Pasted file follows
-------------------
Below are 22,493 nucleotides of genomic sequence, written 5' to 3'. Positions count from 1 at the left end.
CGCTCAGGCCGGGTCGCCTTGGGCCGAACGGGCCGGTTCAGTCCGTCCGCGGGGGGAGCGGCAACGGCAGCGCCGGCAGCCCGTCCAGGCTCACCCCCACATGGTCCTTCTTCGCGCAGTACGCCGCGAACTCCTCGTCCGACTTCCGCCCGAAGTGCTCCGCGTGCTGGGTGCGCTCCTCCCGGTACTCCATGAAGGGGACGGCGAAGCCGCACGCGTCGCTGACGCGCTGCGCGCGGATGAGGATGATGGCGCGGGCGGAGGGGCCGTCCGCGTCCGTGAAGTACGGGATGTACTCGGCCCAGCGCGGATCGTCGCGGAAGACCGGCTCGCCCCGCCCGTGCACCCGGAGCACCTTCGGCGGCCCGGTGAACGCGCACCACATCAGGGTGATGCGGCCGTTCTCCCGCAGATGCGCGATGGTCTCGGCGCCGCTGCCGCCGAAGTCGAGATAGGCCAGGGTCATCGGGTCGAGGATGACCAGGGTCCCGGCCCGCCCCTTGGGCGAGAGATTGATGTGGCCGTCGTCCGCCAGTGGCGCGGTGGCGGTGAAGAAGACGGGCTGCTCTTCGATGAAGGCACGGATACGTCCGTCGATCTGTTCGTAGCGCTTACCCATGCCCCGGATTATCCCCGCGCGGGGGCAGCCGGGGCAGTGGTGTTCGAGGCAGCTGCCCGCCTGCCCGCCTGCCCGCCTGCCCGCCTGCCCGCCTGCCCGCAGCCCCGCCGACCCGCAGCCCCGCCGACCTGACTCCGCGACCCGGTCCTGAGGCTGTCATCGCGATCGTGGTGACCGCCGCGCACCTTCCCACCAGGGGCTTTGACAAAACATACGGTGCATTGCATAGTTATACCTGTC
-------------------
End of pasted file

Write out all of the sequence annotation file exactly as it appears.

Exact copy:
Below are 22,493 nucleotides of genomic sequence, written 5' to 3'. Positions count from 1 at the left end.
CGCTCAGGCCGGGTCGCCTTGGGCCGAACGGGCCGGTTCAGTCCGTCCGCGGGGGGAGCGGCAACGGCAGCGCCGGCAGCCCGTCCAGGCTCACCCCCACATGGTCCTTCTTCGCGCAGTACGCCGCGAACTCCTCGTCCGACTTCCGCCCGAAGTGCTCCGCGTGCTGGGTGCGCTCCTCCCGGTACTCCATGAAGGGGACGGCGAAGCCGCACGCGTCGCTGACGCGCTGCGCGCGGATGAGGATGATGGCGCGGGCGGAGGGGCCGTCCGCGTCCGTGAAGTACGGGATGTACTCGGCCCAGCGCGGATCGTCGCGGAAGACCGGCTCGCCCCGCCCGTGCACCCGGAGCACCTTCGGCGGCCCGGTGAACGCGCACCACATCAGGGTGATGCGGCCGTTCTCCCGCAGATGCGCGATGGTCTCGGCGCCGCTGCCGCCGAAGTCGAGATAGGCCAGGGTCATCGGGTCGAGGATGACCAGGGTCCCGGCCCGCCCCTTGGGCGAGAGATTGATGTGGCCGTCGTCCGCCAGTGGCGCGGTGGCGGTGAAGAAGACGGGCTGCTCTTCGATGAAGGCACGGATACGTCCGTCGATCTGTTCGTAGCGCTTACCCATGCCCCGGATTATCCCCGCGCGGGGGCAGCCGGGGCAGTGGTGTTCGAGGCAGCTGCCCGCCTGCCCGCCTGCCCGCCTGCCCGCCTGCCCGCCTGCCCGCAGCCCCGCCGACCCGCAGCCCCGCCGACCTGACTCCGCGACCCGGTCCTGAGGCTGTCATCGCGATCGTGGTGACCGCCGCGCACCTTCCCACCAGGGGCTTTGACAAAACATACGGTGCATTGCATAGTTATACCTGTC